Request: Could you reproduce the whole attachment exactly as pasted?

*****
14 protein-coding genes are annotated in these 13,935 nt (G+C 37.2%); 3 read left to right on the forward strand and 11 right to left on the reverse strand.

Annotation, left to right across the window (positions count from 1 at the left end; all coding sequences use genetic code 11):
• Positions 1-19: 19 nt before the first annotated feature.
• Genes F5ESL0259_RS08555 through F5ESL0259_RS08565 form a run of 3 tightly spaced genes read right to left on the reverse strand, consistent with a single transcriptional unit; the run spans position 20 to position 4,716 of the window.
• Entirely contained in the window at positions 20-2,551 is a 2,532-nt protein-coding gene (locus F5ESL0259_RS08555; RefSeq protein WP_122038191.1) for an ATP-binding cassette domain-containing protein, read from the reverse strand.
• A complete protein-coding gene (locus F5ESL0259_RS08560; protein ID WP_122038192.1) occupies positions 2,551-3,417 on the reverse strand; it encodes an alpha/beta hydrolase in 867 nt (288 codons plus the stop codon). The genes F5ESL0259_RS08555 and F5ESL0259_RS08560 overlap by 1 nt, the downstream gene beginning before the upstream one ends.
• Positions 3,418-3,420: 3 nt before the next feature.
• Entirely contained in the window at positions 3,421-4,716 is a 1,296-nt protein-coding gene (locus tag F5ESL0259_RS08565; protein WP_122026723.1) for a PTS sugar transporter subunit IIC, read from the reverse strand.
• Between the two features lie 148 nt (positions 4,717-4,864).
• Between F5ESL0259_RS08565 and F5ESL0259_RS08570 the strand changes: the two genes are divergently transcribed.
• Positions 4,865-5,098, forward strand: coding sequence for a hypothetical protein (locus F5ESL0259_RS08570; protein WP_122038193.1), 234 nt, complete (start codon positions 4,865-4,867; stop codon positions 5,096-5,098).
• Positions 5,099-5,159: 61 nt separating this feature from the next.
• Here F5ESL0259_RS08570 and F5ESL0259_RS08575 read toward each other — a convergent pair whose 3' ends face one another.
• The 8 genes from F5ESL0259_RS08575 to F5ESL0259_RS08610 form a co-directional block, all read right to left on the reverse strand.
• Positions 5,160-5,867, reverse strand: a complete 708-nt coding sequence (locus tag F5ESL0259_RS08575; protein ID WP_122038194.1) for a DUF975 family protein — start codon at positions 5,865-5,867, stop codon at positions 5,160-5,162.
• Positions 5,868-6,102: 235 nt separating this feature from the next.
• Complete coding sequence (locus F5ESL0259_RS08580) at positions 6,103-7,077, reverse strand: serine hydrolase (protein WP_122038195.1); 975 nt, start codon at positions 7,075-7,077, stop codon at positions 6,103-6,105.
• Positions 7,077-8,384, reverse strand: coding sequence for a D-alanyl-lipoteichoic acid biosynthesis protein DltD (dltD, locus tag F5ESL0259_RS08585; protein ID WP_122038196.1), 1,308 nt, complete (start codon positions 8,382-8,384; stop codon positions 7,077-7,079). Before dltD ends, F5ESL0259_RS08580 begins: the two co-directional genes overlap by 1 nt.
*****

14 protein-coding genes are annotated in these 13,935 nt (G+C 37.2%); 3 read left to right on the forward strand and 11 right to left on the reverse strand.

Annotation, left to right across the window (positions count from 1 at the left end; all coding sequences use genetic code 11):
• Positions 1-19: 19 nt before the first annotated feature.
• Genes F5ESL0259_RS08555 through F5ESL0259_RS08565 form a run of 3 tightly spaced genes read right to left on the reverse strand, consistent with a single transcriptional unit; the run spans position 20 to position 4,716 of the window.
• Entirely contained in the window at positions 20-2,551 is a 2,532-nt protein-coding gene (locus F5ESL0259_RS08555; RefSeq protein WP_122038191.1) for an ATP-binding cassette domain-containing protein, read from the reverse strand.
• A complete protein-coding gene (locus F5ESL0259_RS08560; protein ID WP_122038192.1) occupies positions 2,551-3,417 on the reverse strand; it encodes an alpha/beta hydrolase in 867 nt (288 codons plus the stop codon). The genes F5ESL0259_RS08555 and F5ESL0259_RS08560 overlap by 1 nt, the downstream gene beginning before the upstream one ends.
• Positions 3,418-3,420: 3 nt before the next feature.
• Entirely contained in the window at positions 3,421-4,716 is a 1,296-nt protein-coding gene (locus tag F5ESL0259_RS08565; protein WP_122026723.1) for a PTS sugar transporter subunit IIC, read from the reverse strand.
• Between the two features lie 148 nt (positions 4,717-4,864).
• Between F5ESL0259_RS08565 and F5ESL0259_RS08570 the strand changes: the two genes are divergently transcribed.
• Positions 4,865-5,098, forward strand: coding sequence for a hypothetical protein (locus F5ESL0259_RS08570; protein WP_122038193.1), 234 nt, complete (start codon positions 4,865-4,867; stop codon positions 5,096-5,098).
• Positions 5,099-5,159: 61 nt separating this feature from the next.
• Here F5ESL0259_RS08570 and F5ESL0259_RS08575 read toward each other — a convergent pair whose 3' ends face one another.
• The 8 genes from F5ESL0259_RS08575 to F5ESL0259_RS08610 form a co-directional block, all read right to left on the reverse strand.
• Positions 5,160-5,867, reverse strand: a complete 708-nt coding sequence (locus tag F5ESL0259_RS08575; protein ID WP_122038194.1) for a DUF975 family protein — start codon at positions 5,865-5,867, stop codon at positions 5,160-5,162.
• Positions 5,868-6,102: 235 nt separating this feature from the next.
• Complete coding sequence (locus F5ESL0259_RS08580) at positions 6,103-7,077, reverse strand: serine hydrolase (protein WP_122038195.1); 975 nt, start codon at positions 7,075-7,077, stop codon at positions 6,103-6,105.
• Positions 7,077-8,384, reverse strand: coding sequence for a D-alanyl-lipoteichoic acid biosynthesis protein DltD (dltD, locus tag F5ESL0259_RS08585; protein ID WP_122038196.1), 1,308 nt, complete (start codon positions 8,382-8,384; stop codon positions 7,077-7,079). Before dltD ends, F5ESL0259_RS08580 begins: the two co-directional genes overlap by 1 nt.